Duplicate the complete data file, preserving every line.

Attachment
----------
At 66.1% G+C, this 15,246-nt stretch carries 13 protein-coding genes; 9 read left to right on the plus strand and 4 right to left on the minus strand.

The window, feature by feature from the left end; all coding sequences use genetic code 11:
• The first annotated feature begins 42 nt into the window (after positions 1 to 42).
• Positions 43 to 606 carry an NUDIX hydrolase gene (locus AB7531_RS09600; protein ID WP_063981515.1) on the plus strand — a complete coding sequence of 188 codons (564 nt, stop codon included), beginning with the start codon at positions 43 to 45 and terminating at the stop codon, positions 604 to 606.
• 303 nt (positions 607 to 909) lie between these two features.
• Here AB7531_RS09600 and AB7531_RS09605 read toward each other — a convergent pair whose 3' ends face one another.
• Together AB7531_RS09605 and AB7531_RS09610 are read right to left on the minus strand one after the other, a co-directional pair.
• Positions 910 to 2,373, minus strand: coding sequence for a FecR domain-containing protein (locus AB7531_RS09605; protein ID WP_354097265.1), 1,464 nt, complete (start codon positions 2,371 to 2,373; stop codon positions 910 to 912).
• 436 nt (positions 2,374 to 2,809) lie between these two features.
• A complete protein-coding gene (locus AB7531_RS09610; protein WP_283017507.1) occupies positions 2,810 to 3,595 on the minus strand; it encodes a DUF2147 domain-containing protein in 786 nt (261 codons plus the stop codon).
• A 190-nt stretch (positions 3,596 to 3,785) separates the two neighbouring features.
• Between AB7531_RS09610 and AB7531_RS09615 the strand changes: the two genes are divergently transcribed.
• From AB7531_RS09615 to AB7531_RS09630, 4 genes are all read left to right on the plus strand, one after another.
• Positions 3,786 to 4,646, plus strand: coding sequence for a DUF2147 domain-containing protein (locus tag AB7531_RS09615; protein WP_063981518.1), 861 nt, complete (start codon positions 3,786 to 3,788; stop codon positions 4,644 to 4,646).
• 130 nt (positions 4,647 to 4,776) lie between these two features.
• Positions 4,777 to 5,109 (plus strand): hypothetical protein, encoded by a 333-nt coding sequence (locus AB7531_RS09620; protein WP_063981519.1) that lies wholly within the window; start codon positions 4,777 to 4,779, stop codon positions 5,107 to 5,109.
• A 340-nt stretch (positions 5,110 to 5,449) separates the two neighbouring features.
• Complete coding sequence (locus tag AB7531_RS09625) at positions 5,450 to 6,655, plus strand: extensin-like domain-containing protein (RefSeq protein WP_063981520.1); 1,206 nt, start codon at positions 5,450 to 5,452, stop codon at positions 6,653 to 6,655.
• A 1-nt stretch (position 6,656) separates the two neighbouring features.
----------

At 66.1% G+C, this 15,246-nt stretch carries 13 protein-coding genes; 9 read left to right on the plus strand and 4 right to left on the minus strand.

The window, feature by feature from the left end; all coding sequences use genetic code 11:
• The first annotated feature begins 42 nt into the window (after positions 1 to 42).
• Positions 43 to 606 carry an NUDIX hydrolase gene (locus AB7531_RS09600; protein ID WP_063981515.1) on the plus strand — a complete coding sequence of 188 codons (564 nt, stop codon included), beginning with the start codon at positions 43 to 45 and terminating at the stop codon, positions 604 to 606.
• 303 nt (positions 607 to 909) lie between these two features.
• Here AB7531_RS09600 and AB7531_RS09605 read toward each other — a convergent pair whose 3' ends face one another.
• Together AB7531_RS09605 and AB7531_RS09610 are read right to left on the minus strand one after the other, a co-directional pair.
• Positions 910 to 2,373, minus strand: coding sequence for a FecR domain-containing protein (locus AB7531_RS09605; protein ID WP_354097265.1), 1,464 nt, complete (start codon positions 2,371 to 2,373; stop codon positions 910 to 912).
• 436 nt (positions 2,374 to 2,809) lie between these two features.
• A complete protein-coding gene (locus AB7531_RS09610; protein WP_283017507.1) occupies positions 2,810 to 3,595 on the minus strand; it encodes a DUF2147 domain-containing protein in 786 nt (261 codons plus the stop codon).
• A 190-nt stretch (positions 3,596 to 3,785) separates the two neighbouring features.
• Between AB7531_RS09610 and AB7531_RS09615 the strand changes: the two genes are divergently transcribed.
• From AB7531_RS09615 to AB7531_RS09630, 4 genes are all read left to right on the plus strand, one after another.
• Positions 3,786 to 4,646, plus strand: coding sequence for a DUF2147 domain-containing protein (locus tag AB7531_RS09615; protein WP_063981518.1), 861 nt, complete (start codon positions 3,786 to 3,788; stop codon positions 4,644 to 4,646).
• 130 nt (positions 4,647 to 4,776) lie between these two features.
• Positions 4,777 to 5,109 (plus strand): hypothetical protein, encoded by a 333-nt coding sequence (locus AB7531_RS09620; protein WP_063981519.1) that lies wholly within the window; start codon positions 4,777 to 4,779, stop codon positions 5,107 to 5,109.
• A 340-nt stretch (positions 5,110 to 5,449) separates the two neighbouring features.
• Complete coding sequence (locus tag AB7531_RS09625) at positions 5,450 to 6,655, plus strand: extensin-like domain-containing protein (RefSeq protein WP_063981520.1); 1,206 nt, start codon at positions 5,450 to 5,452, stop codon at positions 6,653 to 6,655.
• A 1-nt stretch (position 6,656) separates the two neighbouring features.